Why Your Smile Matters

Your Smile Is Your Ambassador

Your smile is your key to making good first impressions. When surveyed about what they remember from a first meeting with someone, nearly half (48%) said the smile, more than the words a person said (25%), the the clothes they wore (9%) or how they smelled (8%). And what your smile says about you is crucial.

Establish Professional Standing

When people see your smile, they make instant judgments about you, and these judgments can have a major impact on your professional relationships. People immediately make judgments about your:

  • Intelligence
  • Success
  • Trustworthiness
  • Friendliness
  • Confidence

All of which speak to your potential job performance and compatibility with the office environment. So it’s no wonder that people with better smiles are more likely to be offered a job than people people with the same qualifications but a less attractive smile–and they’re more likely to be offered a higher salary. Plus a good smile makes people more likely to want to buy something and can really help you close a deal. It’s even been shown that smiling can increase the odds you will get financing for a crowdfunding campaign.

Personal Attraction

Your smile is vital to your ability to meet new people. Both men and women put a smile on the top of their wish list for a new partner. In addition, a healthy smile makes you look more:

  • Attractive
  • Approachable
  • Kissable
  • Healthy
  • Memorable

All of which makes it more likely that you will attract a date. This is true whether you’re going out in person or setting up a profile on an online dating service–people are more likely to “like” or swipe your profile if you have an attractive smile

And once you meet someone, your attractive smile will make it more likely that you’ll get a second date. Nearly 40% of people consider crooked teeth a reason not to go on a second date.

Lasting Relationships Build on Your Smile

And once you’ve established a personal or professional relationship, your smile is a key tool to help you maintain those relationships. Your smile helps maintain:

  • Trust
  • Peaceful coexistence
  • Intimacy
  • Self Confidence

Just as your smile initially establishes your trustworthiness, so it continues to maintain a feeling of trust in a relationship.

Smiles are vital to peaceful coexistence. A smile helps defuse confrontations, and if you’re not comfortable sharing your smile, it can lead to conflicts. Dysfunctions like snoring can also introduce conflict into a relationship.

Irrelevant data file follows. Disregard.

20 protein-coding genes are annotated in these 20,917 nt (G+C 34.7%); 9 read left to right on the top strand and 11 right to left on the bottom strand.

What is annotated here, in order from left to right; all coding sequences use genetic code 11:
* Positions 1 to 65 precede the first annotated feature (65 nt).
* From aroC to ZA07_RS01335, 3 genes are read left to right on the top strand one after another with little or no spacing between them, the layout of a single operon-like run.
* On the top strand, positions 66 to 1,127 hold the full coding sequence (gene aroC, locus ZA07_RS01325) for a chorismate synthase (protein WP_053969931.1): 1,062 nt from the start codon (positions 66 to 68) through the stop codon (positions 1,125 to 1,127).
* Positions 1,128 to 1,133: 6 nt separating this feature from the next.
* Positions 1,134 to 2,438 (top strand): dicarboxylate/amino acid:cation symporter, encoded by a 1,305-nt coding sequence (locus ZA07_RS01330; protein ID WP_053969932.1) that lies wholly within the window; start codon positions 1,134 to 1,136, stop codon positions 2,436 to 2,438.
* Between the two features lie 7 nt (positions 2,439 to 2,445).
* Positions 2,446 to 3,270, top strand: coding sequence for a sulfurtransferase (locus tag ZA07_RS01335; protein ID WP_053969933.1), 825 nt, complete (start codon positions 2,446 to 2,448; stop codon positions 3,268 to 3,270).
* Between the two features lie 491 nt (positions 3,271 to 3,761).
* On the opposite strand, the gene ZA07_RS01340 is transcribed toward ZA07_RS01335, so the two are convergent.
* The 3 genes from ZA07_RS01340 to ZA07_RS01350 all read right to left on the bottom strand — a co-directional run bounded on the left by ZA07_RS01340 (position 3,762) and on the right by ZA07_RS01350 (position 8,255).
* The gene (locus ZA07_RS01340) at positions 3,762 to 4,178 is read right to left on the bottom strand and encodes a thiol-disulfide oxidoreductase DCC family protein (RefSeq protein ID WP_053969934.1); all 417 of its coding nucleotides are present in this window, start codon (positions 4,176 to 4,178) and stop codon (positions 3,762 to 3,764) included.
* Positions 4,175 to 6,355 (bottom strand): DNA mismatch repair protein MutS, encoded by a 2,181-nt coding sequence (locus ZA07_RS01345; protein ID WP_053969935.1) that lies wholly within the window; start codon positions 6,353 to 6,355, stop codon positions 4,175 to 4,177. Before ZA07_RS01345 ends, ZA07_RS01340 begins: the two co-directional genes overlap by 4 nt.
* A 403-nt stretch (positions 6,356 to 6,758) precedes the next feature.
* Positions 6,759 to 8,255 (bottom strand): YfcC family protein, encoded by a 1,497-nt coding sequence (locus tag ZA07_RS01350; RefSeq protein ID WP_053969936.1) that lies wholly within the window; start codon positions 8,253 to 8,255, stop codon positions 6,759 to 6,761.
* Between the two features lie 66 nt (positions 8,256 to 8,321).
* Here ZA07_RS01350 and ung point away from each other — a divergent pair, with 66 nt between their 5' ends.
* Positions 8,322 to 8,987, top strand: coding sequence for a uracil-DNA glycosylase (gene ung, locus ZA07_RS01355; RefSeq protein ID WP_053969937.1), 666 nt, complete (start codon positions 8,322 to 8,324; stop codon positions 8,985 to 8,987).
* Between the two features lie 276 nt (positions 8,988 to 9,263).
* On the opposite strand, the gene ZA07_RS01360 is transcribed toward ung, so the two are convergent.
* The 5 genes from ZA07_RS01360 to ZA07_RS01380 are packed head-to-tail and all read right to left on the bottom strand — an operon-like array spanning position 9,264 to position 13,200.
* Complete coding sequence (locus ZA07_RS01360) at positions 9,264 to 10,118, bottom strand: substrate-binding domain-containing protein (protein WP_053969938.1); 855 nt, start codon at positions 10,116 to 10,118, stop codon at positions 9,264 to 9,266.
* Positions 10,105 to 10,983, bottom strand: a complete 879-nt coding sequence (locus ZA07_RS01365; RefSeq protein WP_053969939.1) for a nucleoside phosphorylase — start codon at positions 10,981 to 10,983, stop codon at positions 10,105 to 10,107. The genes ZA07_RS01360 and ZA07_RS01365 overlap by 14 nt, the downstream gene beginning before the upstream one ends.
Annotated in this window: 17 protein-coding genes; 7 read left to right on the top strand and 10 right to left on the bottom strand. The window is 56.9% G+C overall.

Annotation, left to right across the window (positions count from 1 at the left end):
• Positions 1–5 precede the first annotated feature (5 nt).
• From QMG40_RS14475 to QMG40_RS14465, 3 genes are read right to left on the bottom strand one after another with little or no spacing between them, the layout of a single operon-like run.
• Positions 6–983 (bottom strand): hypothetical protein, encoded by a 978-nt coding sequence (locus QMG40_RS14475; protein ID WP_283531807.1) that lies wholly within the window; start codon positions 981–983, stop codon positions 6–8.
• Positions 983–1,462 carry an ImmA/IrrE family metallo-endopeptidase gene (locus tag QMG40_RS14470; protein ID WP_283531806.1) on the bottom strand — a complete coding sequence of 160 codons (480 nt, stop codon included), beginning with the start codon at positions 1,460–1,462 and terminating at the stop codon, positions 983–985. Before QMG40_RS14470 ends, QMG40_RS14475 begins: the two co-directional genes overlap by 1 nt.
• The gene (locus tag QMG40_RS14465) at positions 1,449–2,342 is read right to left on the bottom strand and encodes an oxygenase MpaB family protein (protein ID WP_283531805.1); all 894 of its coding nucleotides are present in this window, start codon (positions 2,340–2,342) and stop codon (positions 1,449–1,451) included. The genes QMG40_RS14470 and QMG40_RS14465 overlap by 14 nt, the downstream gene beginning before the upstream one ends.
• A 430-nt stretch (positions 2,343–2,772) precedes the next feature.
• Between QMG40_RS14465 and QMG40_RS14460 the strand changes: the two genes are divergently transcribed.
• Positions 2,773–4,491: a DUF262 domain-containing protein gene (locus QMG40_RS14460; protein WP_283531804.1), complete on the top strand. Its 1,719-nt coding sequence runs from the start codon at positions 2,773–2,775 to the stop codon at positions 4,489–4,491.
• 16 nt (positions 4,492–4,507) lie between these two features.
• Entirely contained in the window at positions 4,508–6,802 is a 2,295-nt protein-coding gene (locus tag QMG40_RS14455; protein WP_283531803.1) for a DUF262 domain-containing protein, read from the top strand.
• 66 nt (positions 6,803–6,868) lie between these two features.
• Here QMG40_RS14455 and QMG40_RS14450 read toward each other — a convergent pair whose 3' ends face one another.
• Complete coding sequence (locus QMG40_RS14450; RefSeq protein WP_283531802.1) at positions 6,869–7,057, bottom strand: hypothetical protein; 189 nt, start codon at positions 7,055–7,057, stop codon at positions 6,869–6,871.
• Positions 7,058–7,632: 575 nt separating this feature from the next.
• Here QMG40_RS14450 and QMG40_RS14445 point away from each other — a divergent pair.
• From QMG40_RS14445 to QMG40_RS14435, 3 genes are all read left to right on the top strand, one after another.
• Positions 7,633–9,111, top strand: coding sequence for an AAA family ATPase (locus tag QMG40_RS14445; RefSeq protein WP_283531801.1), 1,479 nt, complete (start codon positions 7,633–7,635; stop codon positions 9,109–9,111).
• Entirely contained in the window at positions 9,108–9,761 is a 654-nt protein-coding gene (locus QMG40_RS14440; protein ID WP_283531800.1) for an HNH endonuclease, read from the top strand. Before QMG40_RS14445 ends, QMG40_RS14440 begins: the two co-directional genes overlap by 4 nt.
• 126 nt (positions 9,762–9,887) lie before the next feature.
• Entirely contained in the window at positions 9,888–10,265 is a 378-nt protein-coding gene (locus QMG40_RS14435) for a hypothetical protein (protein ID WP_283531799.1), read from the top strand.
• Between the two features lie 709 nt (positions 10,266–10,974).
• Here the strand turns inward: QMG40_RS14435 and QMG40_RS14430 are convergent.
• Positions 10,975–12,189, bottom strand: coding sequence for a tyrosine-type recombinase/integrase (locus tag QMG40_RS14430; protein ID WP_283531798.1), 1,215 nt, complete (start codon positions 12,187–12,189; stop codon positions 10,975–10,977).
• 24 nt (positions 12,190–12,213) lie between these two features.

Physical intimacy suffers if your mouth doesn’t stay healthy. An unattractive smile and bad breath can make you less kissable. And dysfunctions like snoring and sleep apnea can contribute to sexual dysfunction.

Perhaps most importantly, your smile helps you maintain a healthy relationship with yourself by giving you confidence in your appearance and yourself. And that’s a good foundation for healthy relationships with others.

Your Mouth Is a Keystone of Health

Your body is an integrated system, so what affects one part affects the whole. Because of its unique functions, your mouth is an important keystone in this system, and its health can have a dramatic impact on the rest of your body.

Oral Disease’s Distant Impacts

Tooth infections and gum disease are chronic infections that can spread bacteria or trigger chronic inflammation. You may feel the impact of oral health on your:

  • Brain
  • Heart
  • Lungs
  • Immune system

Gum disease can increase the risk of early onset dementia. And bacteria from the mouth can actually attack the brain, especially in children.

Oral bacteria travel to the heart and contribute to clogging of the heart’s chambers and the blood vessels supplying it. They can aso cause a heart infection that leads to heart failure.

In addition to impacts on the heart that damage the lungs, gum disease can increase your risk of pneumonia.

The chronic infection in gum disease can contribute to your risk of autoimmune disorders.

Temporomandibular Joint: A Key Link

Your temporomandibular joint links your lower jaw to your skull. But because of its location, the temporomandibular joint is connected to a wide range of systems, including:

  • Jaw muscles
  • Neck muscles
  • Ears
  • Balance system

Dysfunction in the jaw joints can radiate outward until your entire body has been impacted. Symptoms like jaw pain, headaches, ringing in the ears, and vertigo may just be the beginning.

Breathe Easy

Breathing is a vital, life sustaining function. If you can’t breathe properly, your entire body may experience negative consequences. Because your jaw is a major support for your airway, dysfunction in your teeth and jaws can lead to breathing problems like:

  • Difficulty breathing during the day
  • Snoring
  • Sleep apnea

These breathing problems not only make it harder to live a happy, satisfying life, they can lead to an early death.